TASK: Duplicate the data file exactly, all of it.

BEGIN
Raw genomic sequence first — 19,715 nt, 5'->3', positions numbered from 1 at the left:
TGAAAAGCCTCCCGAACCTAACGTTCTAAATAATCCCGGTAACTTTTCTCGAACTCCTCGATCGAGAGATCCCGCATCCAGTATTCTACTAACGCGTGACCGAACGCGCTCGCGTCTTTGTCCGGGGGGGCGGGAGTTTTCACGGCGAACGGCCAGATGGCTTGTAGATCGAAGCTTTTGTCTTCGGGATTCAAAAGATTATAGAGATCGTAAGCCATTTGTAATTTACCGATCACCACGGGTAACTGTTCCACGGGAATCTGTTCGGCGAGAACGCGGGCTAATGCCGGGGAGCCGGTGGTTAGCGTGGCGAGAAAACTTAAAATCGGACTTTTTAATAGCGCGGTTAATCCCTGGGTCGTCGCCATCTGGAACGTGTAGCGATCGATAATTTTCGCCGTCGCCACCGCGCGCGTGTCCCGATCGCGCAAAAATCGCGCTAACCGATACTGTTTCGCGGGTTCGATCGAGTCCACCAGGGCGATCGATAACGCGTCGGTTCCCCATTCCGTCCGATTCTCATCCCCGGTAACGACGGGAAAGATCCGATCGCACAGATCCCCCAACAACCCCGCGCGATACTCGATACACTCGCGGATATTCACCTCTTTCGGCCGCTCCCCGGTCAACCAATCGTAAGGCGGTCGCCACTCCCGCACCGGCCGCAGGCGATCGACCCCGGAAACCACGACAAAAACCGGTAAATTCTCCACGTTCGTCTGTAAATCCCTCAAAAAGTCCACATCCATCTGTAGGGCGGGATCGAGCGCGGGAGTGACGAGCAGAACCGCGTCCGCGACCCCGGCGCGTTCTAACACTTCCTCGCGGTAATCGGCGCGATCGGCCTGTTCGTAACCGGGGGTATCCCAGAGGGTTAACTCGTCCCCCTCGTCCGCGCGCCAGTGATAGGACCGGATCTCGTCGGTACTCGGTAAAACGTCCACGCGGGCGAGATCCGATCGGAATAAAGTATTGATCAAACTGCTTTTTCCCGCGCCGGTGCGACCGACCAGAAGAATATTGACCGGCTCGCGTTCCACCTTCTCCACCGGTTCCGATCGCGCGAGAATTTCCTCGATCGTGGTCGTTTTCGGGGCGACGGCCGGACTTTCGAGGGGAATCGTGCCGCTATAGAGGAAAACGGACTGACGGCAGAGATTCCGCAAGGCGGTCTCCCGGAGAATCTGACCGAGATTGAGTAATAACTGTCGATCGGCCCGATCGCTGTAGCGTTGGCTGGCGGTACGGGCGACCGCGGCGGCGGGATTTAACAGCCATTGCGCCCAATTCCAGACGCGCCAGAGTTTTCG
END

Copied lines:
Raw genomic sequence first — 19,715 nt, 5'->3', positions numbered from 1 at the left:
TGAAAAGCCTCCCGAACCTAACGTTCTAAATAATCCCGGTAACTTTTCTCGAACTCCTCGATCGAGAGATCCCGCATCCAGTATTCTACTAACGCGTGACCGAACGCGCTCGCGTCTTTGTCCGGGGGGGCGGGAGTTTTCACGGCGAACGGCCAGATGGCTTGTAGATCGAAGCTTTTGTCTTCGGGATTCAAAAGATTATAGAGATCGTAAGCCATTTGTAATTTACCGATCACCACGGGTAACTGTTCCACGGGAATCTGTTCGGCGAGAACGCGGGCTAATGCCGGGGAGCCGGTGGTTAGCGTGGCGAGAAAACTTAAAATCGGACTTTTTAATAGCGCGGTTAATCCCTGGGTCGTCGCCATCTGGAACGTGTAGCGATCGATAATTTTCGCCGTCGCCACCGCGCGCGTGTCCCGATCGCGCAAAAATCGCGCTAACCGATACTGTTTCGCGGGTTCGATCGAGTCCACCAGGGCGATCGATAACGCGTCGGTTCCCCATTCCGTCCGATTCTCATCCCCGGTAACGACGGGAAAGATCCGATCGCACAGATCCCCCAACAACCCCGCGCGATACTCGATACACTCGCGGATATTCACCTCTTTCGGCCGCTCCCCGGTCAACCAATCGTAAGGCGGTCGCCACTCCCGCACCGGCCGCAGGCGATCGACCCCGGAAACCACGACAAAAACCGGTAAATTCTCCACGTTCGTCTGTAAATCCCTCAAAAAGTCCACATCCATCTGTAGGGCGGGATCGAGCGCGGGAGTGACGAGCAGAACCGCGTCCGCGACCCCGGCGCGTTCTAACACTTCCTCGCGGTAATCGGCGCGATCGGCCTGTTCGTAACCGGGGGTATCCCAGAGGGTTAACTCGTCCCCCTCGTCCGCGCGCCAGTGATAGGACCGGATCTCGTCGGTACTCGGTAAAACGTCCACGCGGGCGAGATCCGATCGGAATAAAGTATTGATCAAACTGCTTTTTCCCGCGCCGGTGCGACCGACCAGAAGAATATTGACCGGCTCGCGTTCCACCTTCTCCACCGGTTCCGATCGCGCGAGAATTTCCTCGATCGTGGTCGTTTTCGGGGCGACGGCCGGACTTTCGAGGGGAATCGTGCCGCTATAGAGGAAAACGGACTGACGGCAGAGATTCCGCAAGGCGGTCTCCCGGAGAATCTGACCGAGATTGAGTAATAACTGTCGATCGGCCCGATCGCTGTAGCGTTGGCTGGCGGTACGGGCGACCGCGGCGGCGGGATTTAACAGCCATTGCGCCCAATTCCAGACGCGCCAGAGTTTTCG